I have no idea what this was. All I can say is what it felt like. And I say this knowing that it may only hold meaning for me. But it felt to me like some kind of presence. It felt like Mom waiting for Dad. Like the energy of all our loved ones out there waiting for us. Like Dad recognizing this was there for him.

If you knew my Dad, you would know how big a leap this is to make. If you knew how much of his life he spent arguing against the offenses of religion, the way that it has historically separated us from each other, the violence done in the service of specific beliefs. Yet Dad always believed in love, and knew that there is power in love. He didn’t often talk about it, and his love was often obscured by his strong personality, but it was always there at the center of who he was.

*******

When I would visit for a weekend when we were caring for Mom at the rehab center, Dad would spend the night with her and I would drive in from the farm house in the morning to replace him for the day. One day as I was leaving the house, I noticed that he had left a lawn sprinkler on overnight. I thought he might have forgotten about it, so I shut it off when I left, not realizing that if the pump was still on without any sprinklers running it could ruin the motor. When I met Dad that morning and told him about the sprinkler he got mad at me and hollered at me in the hallway of the rehab center, “You have to trust me!” This startled me and hurt—especially because I was trying so hard to do the right thing—and though I could understand why he was short-tempered, his reaction upset me for the rest of the weekend.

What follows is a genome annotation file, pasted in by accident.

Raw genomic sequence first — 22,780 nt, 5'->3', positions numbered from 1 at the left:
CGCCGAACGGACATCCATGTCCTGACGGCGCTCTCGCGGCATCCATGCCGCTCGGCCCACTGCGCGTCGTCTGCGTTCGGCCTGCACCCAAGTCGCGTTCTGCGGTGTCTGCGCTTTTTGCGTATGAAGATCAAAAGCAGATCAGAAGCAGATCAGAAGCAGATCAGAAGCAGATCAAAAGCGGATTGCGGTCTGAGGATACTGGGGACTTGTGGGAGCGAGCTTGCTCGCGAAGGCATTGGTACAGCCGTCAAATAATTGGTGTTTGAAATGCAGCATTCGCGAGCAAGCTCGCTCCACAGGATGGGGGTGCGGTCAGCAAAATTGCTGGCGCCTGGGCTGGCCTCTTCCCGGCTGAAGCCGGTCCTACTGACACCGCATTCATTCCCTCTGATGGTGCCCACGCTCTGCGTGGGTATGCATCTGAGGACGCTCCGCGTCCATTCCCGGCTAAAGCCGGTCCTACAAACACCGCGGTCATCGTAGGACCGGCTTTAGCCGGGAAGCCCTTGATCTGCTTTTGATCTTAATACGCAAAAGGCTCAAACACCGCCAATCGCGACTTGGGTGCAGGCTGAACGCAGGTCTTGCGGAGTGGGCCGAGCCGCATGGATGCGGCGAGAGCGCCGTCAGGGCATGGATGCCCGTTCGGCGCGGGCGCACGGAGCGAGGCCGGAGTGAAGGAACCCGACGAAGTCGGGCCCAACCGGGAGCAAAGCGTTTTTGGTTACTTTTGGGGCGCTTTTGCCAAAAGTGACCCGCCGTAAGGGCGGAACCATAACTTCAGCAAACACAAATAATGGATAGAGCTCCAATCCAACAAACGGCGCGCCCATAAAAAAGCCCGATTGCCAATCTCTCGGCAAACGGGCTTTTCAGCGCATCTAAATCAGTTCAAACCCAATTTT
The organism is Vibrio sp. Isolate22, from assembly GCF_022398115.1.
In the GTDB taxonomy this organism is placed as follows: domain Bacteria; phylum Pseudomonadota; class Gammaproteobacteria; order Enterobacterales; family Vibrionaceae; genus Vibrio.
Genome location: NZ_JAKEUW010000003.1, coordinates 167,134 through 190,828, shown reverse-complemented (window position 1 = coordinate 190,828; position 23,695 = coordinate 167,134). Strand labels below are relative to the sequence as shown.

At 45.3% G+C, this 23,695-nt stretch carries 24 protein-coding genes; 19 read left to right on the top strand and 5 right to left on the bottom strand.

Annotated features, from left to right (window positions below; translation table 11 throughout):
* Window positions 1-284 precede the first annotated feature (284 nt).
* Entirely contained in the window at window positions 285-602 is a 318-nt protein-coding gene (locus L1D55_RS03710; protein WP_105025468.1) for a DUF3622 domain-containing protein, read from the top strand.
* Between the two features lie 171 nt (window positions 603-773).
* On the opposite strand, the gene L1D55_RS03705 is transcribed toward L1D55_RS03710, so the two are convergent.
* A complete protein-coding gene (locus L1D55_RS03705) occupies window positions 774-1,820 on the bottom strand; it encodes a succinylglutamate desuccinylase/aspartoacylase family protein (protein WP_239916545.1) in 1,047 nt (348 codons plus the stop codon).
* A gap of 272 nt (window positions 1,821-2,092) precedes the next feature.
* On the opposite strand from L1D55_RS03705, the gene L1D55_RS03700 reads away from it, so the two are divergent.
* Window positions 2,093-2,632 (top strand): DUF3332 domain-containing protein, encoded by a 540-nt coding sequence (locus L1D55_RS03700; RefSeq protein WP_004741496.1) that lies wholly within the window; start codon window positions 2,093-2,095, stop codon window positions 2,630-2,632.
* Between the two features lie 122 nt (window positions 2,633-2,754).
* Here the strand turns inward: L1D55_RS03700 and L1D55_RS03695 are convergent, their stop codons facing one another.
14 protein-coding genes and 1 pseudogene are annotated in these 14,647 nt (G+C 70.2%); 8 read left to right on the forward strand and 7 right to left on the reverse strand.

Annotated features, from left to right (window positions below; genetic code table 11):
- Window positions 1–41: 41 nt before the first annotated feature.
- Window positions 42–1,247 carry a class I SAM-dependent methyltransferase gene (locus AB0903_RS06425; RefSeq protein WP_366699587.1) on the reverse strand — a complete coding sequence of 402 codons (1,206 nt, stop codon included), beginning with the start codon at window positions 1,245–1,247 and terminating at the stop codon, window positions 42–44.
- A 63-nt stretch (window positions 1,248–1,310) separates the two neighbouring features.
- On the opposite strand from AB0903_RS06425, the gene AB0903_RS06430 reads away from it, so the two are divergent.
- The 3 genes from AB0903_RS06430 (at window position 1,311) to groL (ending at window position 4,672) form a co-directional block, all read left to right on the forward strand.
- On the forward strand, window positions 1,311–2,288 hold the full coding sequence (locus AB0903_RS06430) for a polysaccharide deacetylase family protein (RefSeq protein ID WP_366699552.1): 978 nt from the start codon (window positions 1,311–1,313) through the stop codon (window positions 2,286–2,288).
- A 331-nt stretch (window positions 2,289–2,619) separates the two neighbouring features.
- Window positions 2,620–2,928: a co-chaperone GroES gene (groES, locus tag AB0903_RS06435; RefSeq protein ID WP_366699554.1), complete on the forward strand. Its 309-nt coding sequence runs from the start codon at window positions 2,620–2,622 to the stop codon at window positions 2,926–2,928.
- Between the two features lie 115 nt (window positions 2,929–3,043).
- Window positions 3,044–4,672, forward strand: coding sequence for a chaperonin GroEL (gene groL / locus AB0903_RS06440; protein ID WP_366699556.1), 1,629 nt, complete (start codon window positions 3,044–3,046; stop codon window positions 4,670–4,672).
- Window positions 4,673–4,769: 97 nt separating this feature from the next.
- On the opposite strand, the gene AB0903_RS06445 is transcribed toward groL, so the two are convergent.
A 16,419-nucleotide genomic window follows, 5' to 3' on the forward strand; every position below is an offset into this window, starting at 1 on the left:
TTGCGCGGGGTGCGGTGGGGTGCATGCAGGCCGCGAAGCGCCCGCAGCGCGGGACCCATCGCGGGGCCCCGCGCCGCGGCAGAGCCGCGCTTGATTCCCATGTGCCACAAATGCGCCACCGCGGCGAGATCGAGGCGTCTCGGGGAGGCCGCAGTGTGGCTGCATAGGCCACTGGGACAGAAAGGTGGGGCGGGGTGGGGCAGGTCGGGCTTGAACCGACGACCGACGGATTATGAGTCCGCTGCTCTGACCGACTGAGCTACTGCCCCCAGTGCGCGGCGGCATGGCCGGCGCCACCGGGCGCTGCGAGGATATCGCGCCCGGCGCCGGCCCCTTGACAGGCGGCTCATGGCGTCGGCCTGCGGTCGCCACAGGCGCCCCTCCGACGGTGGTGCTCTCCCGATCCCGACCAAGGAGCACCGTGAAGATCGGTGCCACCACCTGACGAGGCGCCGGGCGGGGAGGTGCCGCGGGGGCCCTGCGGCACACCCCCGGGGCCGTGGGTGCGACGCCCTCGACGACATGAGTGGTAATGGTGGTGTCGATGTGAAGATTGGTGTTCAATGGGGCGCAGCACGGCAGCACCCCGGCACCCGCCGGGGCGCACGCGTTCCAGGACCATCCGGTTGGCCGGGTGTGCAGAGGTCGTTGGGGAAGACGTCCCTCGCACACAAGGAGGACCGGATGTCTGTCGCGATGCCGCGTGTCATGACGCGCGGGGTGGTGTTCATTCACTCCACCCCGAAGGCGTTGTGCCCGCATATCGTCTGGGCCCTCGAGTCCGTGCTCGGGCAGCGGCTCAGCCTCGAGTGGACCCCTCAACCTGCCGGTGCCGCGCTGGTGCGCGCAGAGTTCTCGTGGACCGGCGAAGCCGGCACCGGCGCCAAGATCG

At first when I thought about it, the idea of me trusting him seemed ridiculous. We were all stressed, and he was 90 years old and had been forgetting all kinds of things—I would find the stove on hours after breakfast or the water running after he had left the bathroom. And he wants me to TRUST him? On what grounds? I felt like shouting back at him.

But that statement stuck in my head, and over time I got curious about it. Did I trust Dad? What does it mean to trust someone? Was he talking about something deeper than his lawn sprinkler? I started using that as a kind of barometer for my actions in the last years that Dad was alive. What would I do right now if I did trust him?

One day last summer I happened to hear Dad throwing up. When I came to the bathroom door and asked him how he was doing he admitted that he wasn’t that keen at the moment. He had taken some old supplement that had been open for awhile and he thought that had disturbed his digestion. But when I asked him if he needed any help, he said that he didn’t. Just let me suffer on my own, was the gist of his response. Ok, Dad. I will trust you. And I went off to bed.

Or when I took over moving his lawn sprinklers this summer when he got too unsteady on his feet, I thought I would just go figure it out on my own, but Dad had all the details down to the inch—where to place the sprinklers, how large to make the hose coil when I was finished, what order to move the sprinklers in. Everything had its place and its purpose. In the past I would have felt constrained and offended, but pretty soon I realized that I could just trust him. And as obsessive as his system was, it did actually work. All the lawns got watered in a short amount of time. His hose never had those annoying kinks in it. And after I started trusting him I could relax and follow him around as he showed me exactly where to place the sprinklers, and just enjoy doing something together with him.